The operator used sterilized gloves and the medical thread was inserted parallel to the direction of the muscle. Thread-embedding therapy was performed once a day fortnightly, using approximately 2-4 embedding threads in each muscle. The number of embedded medical threads differed based on the degree of symptoms. The treatment was performed twice per patient.

Acupuncture treatment

Following thread-embedding therapy, acupuncture treatment was performed at the above-mentioned acupoints around the knee using disposable, stainless-steel filiform needles (0.30 × 40 mm, Dongbang Acupuncture, Inc., Korea). 12-24 acupuncture needles were inserted to a depth of 5-15 mm, and the retaining time for acupuncture was 15 minutes. Thread-embedding therapy and acupuncture treatment were performed by the same operator more than 10 years of Korean medicine clinical experience.


Infrared rays were applied during acupuncture. After thread-embedding therapy and acupuncture, a hot pack was applied for 15 minutes, followed by interferential current therapy for 10 minutes, on the painful part of the knee.

Investigation analytical methods

The general characteristics of patients and effectiveness of thread-embedding therapy were investigated based upon the analysis of gender and age, areas of knee osteoarthritis, onset of knee osteoarthritis, numeric rating scale (NRS) scores, Western Ontario and McMaster Universities (WOMAC) index [12], side effects, and patient’s satisfaction. The NRS and WOMAC indices were evaluated before the treatment, 2 weeks after the first treatment, and 2 weeks after the second treatment.

The Wilcoxon signed-rank test or paired t test was performed using SPSS (18.0 version, Windows operating system). Improvement was described as excellent (patients felt > 70% improvement), improved (30-70% improvement), mildly improved (< 30% improvement), or failure (no improvement). The presence and types of side effects, such as bruising, pain, and edema were surveyed. Patient satisfaction was described as very satisfied, satisfied, neutral, dissatisfied, and very dissatisfied.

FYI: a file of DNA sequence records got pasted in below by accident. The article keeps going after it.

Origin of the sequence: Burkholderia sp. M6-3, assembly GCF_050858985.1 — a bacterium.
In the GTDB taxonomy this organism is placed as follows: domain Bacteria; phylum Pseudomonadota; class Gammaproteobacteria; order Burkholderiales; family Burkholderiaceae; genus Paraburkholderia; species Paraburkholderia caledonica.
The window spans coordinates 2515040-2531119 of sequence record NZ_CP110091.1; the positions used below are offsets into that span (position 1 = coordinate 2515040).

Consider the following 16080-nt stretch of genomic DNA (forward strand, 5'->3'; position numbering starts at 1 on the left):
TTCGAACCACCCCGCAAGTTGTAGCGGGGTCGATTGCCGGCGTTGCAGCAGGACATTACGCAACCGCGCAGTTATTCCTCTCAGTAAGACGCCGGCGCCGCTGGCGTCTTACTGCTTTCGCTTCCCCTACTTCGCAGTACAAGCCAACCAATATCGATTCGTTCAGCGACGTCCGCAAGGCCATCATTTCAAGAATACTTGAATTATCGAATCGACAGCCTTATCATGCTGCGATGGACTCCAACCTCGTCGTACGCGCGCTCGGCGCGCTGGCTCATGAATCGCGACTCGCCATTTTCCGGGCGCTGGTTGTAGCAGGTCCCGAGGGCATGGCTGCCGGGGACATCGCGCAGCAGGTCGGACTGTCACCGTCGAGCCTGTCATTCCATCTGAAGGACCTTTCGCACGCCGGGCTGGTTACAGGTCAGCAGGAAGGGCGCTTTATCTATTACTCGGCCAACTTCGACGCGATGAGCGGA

In this study, twenty patients (five men and fifteen women) with knee osteoarthritis were analyzed. The age and sex distributions are shown in Table 1.

Patient Characteristics.

Knee osteoarthritis affected the left (five patients), right (eleven patients), and both knees (four patients) (Table 2).

Distribution of Knee Osteoarthritis Locations.

In total, five patients reported the symptoms within 6 months of the onset, eleven within 6-12 months, and four after > 12 months from the onset (Table 3).

Distribution of Morbidity Period with Knee Osteoarthritis.

Prior to the treatment, three, six, nine, and two patients expressed NRS grades 8, 7, 6 and 5, respectively (Table 4). After treatment, while two patients expressed grades 7 and 6 each, two, ten, five, and one of these patients expressed grades 5, 4, 3 and 2 respectively. Before and after the treatment, the mean (± SD) NRS changed from 6.5 ± 5.89 to 4.0 ± 0.12 (Table 4). The Wilcoxon signed-rank test identified a significant decrease in NRS (z = -4.07, p < 0.001).

NRS Score Before and After Treatment.

Before the treatment, three, six, and eleven patients showed a WOMAC index score of 61-70, 51-60, and 41-50, respectively, whereas after the treatment, three, five, and twelve patients showed a WOMAC index score of 51-60, 41-50, and 31-40, respectively. The mean ± standard deviation of WOMAC before and after treatment decreased significantly from 49.6 ± 9.6 d to 40.4 ± 0.4 d (paired t-test, p < 0.001, Table 5).

WOMAC Index Change After Treatment.

With regard to improved results, six patients expressed their condition as excellent, eight as improved, and six as mildly improved. During the total 40 treatment sessions, side effects were recorded 11 times, focal bruises six times, focal pain four times, and local edema one time. Overall, twelve patients were very much satisfied with the thread-embedding therapy (60%), five were satisfied (25%), two were normal (10%), and one patient was dissatisfied (5%).


Knee joints are the most common joints affected by degenerative arthritis. Knee osteoarthritis usually occurs above the age of 55 years. The joint pain slowly appears early during an activity, however during later stages of the condition, it also occurs at rest.

The aim of the treatment of knee osteoarthritis was to improve the quality of life, and control the pain. It was reported that the pain of arthritis was closely related to the weakening of the muscular strength of the femoral quadriceps [14], therefore the femoral quadriceps should be strengthened.